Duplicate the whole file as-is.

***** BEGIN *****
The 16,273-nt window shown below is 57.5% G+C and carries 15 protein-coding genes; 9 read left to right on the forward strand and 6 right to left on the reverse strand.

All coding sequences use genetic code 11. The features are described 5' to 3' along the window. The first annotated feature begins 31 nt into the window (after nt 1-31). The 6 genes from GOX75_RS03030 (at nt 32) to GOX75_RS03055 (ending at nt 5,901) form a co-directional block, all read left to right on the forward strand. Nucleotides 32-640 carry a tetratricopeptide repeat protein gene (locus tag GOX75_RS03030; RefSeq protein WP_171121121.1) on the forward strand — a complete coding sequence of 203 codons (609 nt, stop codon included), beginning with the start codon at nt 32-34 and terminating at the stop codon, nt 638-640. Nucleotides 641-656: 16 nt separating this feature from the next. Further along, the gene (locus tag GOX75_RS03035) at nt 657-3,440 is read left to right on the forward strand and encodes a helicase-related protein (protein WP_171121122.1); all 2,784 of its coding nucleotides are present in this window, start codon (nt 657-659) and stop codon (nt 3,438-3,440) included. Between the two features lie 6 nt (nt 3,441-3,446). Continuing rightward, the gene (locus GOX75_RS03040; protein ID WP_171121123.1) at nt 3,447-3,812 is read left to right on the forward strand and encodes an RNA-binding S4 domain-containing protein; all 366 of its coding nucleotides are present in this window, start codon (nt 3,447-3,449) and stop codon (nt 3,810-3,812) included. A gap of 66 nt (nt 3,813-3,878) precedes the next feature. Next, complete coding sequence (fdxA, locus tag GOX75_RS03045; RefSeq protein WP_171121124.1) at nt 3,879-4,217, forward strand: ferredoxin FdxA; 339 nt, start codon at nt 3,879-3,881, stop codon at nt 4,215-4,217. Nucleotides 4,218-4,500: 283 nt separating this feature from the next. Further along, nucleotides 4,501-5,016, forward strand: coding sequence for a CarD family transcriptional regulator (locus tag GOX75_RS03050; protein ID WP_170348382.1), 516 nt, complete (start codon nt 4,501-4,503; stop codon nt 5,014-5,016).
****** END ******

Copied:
The 16,273-nt window shown below is 57.5% G+C and carries 15 protein-coding genes; 9 read left to right on the forward strand and 6 right to left on the reverse strand.

All coding sequences use genetic code 11. The features are described 5' to 3' along the window. The first annotated feature begins 31 nt into the window (after nt 1-31). The 6 genes from GOX75_RS03030 (at nt 32) to GOX75_RS03055 (ending at nt 5,901) form a co-directional block, all read left to right on the forward strand. Nucleotides 32-640 carry a tetratricopeptide repeat protein gene (locus tag GOX75_RS03030; RefSeq protein WP_171121121.1) on the forward strand — a complete coding sequence of 203 codons (609 nt, stop codon included), beginning with the start codon at nt 32-34 and terminating at the stop codon, nt 638-640. Nucleotides 641-656: 16 nt separating this feature from the next. Further along, the gene (locus tag GOX75_RS03035) at nt 657-3,440 is read left to right on the forward strand and encodes a helicase-related protein (protein WP_171121122.1); all 2,784 of its coding nucleotides are present in this window, start codon (nt 657-659) and stop codon (nt 3,438-3,440) included. Between the two features lie 6 nt (nt 3,441-3,446). Continuing rightward, the gene (locus GOX75_RS03040; protein ID WP_171121123.1) at nt 3,447-3,812 is read left to right on the forward strand and encodes an RNA-binding S4 domain-containing protein; all 366 of its coding nucleotides are present in this window, start codon (nt 3,447-3,449) and stop codon (nt 3,810-3,812) included. A gap of 66 nt (nt 3,813-3,878) precedes the next feature. Next, complete coding sequence (fdxA, locus tag GOX75_RS03045; RefSeq protein WP_171121124.1) at nt 3,879-4,217, forward strand: ferredoxin FdxA; 339 nt, start codon at nt 3,879-3,881, stop codon at nt 4,215-4,217. Nucleotides 4,218-4,500: 283 nt separating this feature from the next. Further along, nucleotides 4,501-5,016, forward strand: coding sequence for a CarD family transcriptional regulator (locus tag GOX75_RS03050; protein ID WP_170348382.1), 516 nt, complete (start codon nt 4,501-4,503; stop codon nt 5,014-5,016).